If you use parent volunteers for copying I suggest going in with your grade level team and setting up a sign up form and a calendar. Give each parent volunteers one day a week or one day every other week that they are responsible for. Set up a crate with hanging folders labeled Monday through Friday and a hanging folder for each teacher. When you have something to copy, paperclip an instruction sheet to your original and put it in the folder for a day that’s several days ahead of when you actually need it.
When parents come to run copies they should copy everything in that day’s folder. For example, if a parent is copying on Monday they would copy everything in Monday’s folder. Then, they put the copies in each teacher’s folder for the teachers to pick up after school.
If a parent volunteer is a no show everything in that day’s folder just gets added to the next day’s one. As long as you plan ahead it will reduce the time you spend on copying stuff a lot. Just be sure to check each day that you’ve got everything ready for the next day.
Speaking of planning ahead, it’s a good idea to prepare for the unexpected. Creating a good substitute binder with emergency lesson plans is so helpful when life happens. You can always include detailed lesson plans when you have a planned absence like a training, but you won’t have to when an emergency happens. When you wake up sick as a dog, you definitely don’t want to be doing paperwork!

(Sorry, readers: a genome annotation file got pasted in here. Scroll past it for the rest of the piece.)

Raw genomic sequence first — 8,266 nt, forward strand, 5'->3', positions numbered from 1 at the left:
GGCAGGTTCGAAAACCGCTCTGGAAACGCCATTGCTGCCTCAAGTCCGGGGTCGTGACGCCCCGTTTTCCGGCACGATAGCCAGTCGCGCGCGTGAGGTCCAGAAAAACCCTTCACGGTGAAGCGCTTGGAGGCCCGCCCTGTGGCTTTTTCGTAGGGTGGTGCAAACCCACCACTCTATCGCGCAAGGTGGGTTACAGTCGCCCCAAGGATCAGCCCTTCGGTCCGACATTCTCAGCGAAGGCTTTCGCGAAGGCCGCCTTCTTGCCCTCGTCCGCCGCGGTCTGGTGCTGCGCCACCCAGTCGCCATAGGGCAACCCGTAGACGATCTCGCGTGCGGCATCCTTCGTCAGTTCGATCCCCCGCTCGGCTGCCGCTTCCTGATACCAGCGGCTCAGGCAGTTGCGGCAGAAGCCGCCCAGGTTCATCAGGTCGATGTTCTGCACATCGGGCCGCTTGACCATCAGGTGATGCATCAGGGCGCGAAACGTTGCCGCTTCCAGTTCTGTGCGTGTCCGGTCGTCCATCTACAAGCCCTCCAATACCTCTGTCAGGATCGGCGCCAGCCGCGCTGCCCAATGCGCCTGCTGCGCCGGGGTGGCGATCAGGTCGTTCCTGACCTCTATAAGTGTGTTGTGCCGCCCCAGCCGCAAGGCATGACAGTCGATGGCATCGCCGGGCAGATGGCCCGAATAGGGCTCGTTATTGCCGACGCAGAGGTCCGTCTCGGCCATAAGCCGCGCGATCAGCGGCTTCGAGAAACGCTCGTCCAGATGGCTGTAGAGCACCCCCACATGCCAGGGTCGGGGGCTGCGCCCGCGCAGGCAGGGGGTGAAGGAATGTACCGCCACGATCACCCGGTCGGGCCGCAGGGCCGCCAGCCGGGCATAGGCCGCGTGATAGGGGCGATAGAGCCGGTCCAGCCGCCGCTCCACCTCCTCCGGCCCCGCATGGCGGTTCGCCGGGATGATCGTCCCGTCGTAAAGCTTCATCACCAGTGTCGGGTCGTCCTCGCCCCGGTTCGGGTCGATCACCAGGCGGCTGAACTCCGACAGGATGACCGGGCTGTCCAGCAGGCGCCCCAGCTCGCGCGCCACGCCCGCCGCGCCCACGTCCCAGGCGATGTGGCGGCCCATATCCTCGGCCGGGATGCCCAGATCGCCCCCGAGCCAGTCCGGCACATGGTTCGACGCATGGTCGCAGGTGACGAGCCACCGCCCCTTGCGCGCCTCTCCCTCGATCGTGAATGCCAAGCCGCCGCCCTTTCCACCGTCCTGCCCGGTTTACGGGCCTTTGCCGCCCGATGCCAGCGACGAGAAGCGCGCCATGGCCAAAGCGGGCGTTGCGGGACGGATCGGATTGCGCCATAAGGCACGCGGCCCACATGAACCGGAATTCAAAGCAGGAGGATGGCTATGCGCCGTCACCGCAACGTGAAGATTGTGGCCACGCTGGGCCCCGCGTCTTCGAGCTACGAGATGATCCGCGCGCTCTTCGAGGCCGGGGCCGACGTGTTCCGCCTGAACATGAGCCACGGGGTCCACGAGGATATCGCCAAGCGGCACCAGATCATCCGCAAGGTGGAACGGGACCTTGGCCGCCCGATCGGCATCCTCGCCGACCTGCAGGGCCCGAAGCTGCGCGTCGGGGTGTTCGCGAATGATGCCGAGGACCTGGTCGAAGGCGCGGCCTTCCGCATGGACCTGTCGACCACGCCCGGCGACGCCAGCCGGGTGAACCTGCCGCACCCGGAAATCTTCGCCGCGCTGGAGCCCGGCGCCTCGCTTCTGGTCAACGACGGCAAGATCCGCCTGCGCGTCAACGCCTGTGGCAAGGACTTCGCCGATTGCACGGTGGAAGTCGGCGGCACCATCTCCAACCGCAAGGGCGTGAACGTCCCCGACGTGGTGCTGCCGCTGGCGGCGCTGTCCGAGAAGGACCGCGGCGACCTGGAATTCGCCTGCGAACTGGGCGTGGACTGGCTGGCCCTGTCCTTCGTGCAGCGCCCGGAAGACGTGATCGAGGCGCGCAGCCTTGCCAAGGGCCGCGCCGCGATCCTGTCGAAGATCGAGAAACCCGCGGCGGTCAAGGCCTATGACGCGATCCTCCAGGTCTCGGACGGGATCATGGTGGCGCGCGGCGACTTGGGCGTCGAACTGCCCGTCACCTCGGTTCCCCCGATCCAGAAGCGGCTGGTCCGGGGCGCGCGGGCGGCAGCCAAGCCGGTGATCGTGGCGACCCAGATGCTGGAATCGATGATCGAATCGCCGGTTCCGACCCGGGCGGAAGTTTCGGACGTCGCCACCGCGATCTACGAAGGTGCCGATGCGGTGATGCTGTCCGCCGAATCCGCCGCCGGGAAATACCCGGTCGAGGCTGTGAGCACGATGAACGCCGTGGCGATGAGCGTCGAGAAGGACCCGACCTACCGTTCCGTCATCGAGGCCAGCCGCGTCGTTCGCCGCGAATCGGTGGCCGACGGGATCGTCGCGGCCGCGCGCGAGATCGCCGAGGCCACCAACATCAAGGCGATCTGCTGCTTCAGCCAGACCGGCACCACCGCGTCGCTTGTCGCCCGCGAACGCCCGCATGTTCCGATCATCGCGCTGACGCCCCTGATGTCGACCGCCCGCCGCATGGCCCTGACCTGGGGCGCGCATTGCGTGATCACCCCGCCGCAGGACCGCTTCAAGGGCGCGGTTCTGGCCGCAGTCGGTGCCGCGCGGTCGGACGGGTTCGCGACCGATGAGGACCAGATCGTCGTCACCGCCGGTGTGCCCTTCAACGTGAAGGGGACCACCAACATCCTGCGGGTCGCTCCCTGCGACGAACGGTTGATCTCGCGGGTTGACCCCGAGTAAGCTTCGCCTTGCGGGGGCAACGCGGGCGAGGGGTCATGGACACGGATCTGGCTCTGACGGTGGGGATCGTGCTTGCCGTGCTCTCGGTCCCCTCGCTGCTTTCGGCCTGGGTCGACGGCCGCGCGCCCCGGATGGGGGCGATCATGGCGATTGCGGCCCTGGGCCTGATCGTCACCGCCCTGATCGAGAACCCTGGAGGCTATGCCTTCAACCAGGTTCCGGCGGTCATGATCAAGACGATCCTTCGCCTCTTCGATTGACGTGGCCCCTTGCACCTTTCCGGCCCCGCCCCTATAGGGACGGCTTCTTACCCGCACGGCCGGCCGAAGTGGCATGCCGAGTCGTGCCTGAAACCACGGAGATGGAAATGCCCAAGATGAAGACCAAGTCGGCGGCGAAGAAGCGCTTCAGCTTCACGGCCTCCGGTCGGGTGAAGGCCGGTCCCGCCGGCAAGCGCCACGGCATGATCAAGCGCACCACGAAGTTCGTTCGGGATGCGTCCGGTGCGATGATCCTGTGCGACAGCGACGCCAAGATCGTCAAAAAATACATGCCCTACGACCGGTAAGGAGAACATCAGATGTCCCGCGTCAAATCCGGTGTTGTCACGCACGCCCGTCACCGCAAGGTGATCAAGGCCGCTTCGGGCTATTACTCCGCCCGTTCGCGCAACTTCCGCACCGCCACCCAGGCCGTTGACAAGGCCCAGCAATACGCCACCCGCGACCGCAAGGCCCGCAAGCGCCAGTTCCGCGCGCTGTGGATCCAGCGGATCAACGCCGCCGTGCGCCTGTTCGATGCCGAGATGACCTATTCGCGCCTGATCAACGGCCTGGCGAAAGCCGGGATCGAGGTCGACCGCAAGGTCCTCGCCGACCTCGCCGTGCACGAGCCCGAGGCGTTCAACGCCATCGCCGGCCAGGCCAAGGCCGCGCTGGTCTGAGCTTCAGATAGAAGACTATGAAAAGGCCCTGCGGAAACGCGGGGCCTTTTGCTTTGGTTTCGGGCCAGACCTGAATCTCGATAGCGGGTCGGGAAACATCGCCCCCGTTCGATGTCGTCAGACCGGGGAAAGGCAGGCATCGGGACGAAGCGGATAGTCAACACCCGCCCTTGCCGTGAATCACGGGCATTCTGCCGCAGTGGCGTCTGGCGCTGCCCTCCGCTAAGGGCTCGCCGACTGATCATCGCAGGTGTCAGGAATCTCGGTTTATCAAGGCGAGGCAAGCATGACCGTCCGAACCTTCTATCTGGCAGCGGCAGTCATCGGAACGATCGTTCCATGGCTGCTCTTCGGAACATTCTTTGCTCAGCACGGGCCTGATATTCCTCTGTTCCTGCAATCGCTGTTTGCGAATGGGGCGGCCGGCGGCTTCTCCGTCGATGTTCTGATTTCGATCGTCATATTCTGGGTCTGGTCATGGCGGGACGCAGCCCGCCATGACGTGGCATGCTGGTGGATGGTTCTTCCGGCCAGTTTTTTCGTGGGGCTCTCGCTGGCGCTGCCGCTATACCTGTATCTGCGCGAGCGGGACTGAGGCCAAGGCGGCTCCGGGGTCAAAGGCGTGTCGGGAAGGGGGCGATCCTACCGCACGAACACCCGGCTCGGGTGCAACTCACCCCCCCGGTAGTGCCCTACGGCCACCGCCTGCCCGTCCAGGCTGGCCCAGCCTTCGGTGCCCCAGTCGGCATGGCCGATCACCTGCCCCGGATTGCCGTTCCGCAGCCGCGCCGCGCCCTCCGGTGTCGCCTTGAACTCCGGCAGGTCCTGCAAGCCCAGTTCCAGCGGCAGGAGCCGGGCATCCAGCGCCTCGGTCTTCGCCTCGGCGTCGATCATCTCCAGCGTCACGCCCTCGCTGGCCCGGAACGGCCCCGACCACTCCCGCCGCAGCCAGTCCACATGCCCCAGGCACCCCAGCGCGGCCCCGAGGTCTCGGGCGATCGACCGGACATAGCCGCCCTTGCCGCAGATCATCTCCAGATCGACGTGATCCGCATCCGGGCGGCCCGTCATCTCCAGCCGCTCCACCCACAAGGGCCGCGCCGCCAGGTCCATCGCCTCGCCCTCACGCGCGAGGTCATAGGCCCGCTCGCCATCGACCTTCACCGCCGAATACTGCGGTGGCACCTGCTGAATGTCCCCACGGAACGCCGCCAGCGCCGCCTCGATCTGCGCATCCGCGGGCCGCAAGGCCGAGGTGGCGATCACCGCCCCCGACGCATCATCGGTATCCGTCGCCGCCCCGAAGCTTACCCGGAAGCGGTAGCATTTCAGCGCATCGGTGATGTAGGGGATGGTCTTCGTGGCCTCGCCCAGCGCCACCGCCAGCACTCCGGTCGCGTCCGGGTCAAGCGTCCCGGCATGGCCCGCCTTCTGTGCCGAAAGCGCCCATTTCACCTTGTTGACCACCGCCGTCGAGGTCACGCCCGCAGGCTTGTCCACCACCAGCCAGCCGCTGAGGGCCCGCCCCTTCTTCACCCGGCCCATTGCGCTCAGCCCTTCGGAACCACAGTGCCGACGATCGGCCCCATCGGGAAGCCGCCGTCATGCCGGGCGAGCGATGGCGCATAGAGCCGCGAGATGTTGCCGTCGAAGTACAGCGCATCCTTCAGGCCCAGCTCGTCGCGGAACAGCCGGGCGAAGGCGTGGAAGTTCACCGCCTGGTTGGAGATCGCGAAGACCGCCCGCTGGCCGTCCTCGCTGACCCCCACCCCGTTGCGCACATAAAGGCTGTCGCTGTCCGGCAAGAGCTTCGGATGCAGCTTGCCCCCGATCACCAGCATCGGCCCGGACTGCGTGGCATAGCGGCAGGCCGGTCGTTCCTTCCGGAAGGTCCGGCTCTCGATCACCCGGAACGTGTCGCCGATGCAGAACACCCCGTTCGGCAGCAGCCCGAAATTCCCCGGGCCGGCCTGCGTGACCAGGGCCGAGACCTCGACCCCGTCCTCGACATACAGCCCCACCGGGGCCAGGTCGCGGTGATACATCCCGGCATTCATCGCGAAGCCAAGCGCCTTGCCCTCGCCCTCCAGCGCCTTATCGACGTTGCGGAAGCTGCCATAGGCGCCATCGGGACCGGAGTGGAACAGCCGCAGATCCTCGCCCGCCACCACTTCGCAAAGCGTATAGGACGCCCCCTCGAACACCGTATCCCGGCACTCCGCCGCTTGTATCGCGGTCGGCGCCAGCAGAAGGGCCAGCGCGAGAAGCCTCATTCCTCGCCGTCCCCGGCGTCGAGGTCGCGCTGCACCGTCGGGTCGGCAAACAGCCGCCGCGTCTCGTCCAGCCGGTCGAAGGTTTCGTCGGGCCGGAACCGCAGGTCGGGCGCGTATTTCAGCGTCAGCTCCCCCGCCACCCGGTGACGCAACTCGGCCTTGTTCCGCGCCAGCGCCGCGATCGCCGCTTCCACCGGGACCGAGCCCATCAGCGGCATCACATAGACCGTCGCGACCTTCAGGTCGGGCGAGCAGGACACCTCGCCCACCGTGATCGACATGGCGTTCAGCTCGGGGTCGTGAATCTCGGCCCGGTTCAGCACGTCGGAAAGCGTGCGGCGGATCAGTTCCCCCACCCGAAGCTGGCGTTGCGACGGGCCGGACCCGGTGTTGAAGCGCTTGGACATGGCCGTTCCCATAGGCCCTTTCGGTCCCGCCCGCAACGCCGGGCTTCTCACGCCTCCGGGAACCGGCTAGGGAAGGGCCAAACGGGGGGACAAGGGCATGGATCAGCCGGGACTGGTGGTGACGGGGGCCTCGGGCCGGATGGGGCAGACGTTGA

These free sub binders (owl, beach, or apple) will walk you through creating a thorough everything you’ll need to include. Add copies for several activities behind each subject in case an emergency comes up when you can’t add more specific plans. There’s peace of mind that comes with knowing you are prepared for an unexpected sub even if you never need to miss a day.
Simplify whenever you can. Consider using technology wherever it’s helpful. Technology can simplify data collection, parent communication, and file storage.
Google forms make data collection easy and will even create a spreadsheet for you.
Set up a computer during open house with a Google questionnaire on it. Parents can fill out their contact information and you’ll automatically get a spreadsheet with all of classroom contact information organized and ready to use. You can even ask them to check if they want to share their info in a class directory or volunteer in the classroom at the same time.
Apps like Remind allow you to send text messages to your parents without sharing your phone number with everybody. A classroom blog, webpage, or email list can make it simple to share updates and reminders instantly.
(Side note – List parent email addresses as BCC in group emails to avoid accidentally sharing people’s emails with everyone.)
Whatever tools you use, just figure out what’s simplest for you and build your routine around it.
Next week I’ll be talking about ways to organize your classroom instruction. In the meantime, I’ll be sharing some great resources like cheat sheets and checklists in my newsletter. So, go ahead and sign up if you’d like some help with saving time and getting organized for the school year. The very first thing you’ll get is my parent communication kit.
[yikes-mailchimp form=”1″] For those of you who are visual like me, Pinterest is the place to be. You can check out my latest classroom organization pins right here.